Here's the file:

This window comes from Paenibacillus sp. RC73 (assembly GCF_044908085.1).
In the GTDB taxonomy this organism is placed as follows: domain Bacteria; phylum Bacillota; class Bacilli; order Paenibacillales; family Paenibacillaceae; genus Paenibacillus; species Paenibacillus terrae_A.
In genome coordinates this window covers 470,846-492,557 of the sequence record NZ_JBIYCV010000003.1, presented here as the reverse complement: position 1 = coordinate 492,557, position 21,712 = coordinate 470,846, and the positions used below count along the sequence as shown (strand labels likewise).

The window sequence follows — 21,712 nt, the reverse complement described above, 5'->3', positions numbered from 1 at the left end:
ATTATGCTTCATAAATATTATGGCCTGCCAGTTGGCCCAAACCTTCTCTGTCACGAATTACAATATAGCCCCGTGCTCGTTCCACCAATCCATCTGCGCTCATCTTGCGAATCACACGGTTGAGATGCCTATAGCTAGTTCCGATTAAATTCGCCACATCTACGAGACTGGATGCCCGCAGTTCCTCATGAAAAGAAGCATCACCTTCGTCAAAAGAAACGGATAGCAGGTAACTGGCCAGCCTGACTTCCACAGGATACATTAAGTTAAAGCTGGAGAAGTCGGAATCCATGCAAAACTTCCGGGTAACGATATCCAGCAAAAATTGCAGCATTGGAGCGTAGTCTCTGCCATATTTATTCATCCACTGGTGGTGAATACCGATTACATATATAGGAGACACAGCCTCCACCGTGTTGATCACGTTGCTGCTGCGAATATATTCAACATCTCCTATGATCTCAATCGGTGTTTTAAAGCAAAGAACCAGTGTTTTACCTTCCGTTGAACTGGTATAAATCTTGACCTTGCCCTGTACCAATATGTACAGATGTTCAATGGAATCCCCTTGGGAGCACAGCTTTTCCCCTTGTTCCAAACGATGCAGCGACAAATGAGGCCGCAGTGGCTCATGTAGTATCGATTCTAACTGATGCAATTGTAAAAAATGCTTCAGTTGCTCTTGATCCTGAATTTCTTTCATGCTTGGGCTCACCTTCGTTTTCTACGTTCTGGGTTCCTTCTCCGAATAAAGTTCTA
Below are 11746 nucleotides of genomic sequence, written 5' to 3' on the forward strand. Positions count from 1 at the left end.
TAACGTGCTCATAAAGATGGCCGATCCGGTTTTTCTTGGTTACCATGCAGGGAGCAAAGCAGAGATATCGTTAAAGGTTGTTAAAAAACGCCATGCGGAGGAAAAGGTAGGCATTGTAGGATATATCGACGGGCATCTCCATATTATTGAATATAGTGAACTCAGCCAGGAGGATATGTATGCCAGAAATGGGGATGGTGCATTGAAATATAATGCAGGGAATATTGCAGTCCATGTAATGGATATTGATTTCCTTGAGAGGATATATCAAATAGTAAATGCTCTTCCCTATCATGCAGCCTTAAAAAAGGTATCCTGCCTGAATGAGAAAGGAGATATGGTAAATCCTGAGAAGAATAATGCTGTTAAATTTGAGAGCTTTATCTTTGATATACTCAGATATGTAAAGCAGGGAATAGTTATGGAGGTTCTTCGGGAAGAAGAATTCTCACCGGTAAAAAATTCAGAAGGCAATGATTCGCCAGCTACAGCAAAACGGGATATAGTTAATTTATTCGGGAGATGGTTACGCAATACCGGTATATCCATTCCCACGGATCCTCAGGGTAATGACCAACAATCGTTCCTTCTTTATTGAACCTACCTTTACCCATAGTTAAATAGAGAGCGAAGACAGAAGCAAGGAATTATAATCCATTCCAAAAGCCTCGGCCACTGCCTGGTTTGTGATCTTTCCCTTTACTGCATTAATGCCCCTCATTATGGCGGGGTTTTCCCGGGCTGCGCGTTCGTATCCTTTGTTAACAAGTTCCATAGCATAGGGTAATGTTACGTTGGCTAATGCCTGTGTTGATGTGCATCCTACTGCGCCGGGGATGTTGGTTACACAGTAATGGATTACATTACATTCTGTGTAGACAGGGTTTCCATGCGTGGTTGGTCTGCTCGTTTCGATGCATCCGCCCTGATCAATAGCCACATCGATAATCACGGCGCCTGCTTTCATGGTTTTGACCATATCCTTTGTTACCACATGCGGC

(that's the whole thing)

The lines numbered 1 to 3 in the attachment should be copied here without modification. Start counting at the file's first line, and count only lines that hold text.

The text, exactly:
This window comes from Paenibacillus sp. RC73 (assembly GCF_044908085.1).
In the GTDB taxonomy this organism is placed as follows: domain Bacteria; phylum Bacillota; class Bacilli; order Paenibacillales; family Paenibacillaceae; genus Paenibacillus; species Paenibacillus terrae_A.
In genome coordinates this window covers 470,846-492,557 of the sequence record NZ_JBIYCV010000003.1, presented here as the reverse complement: position 1 = coordinate 492,557, position 21,712 = coordinate 470,846, and the positions used below count along the sequence as shown (strand labels likewise).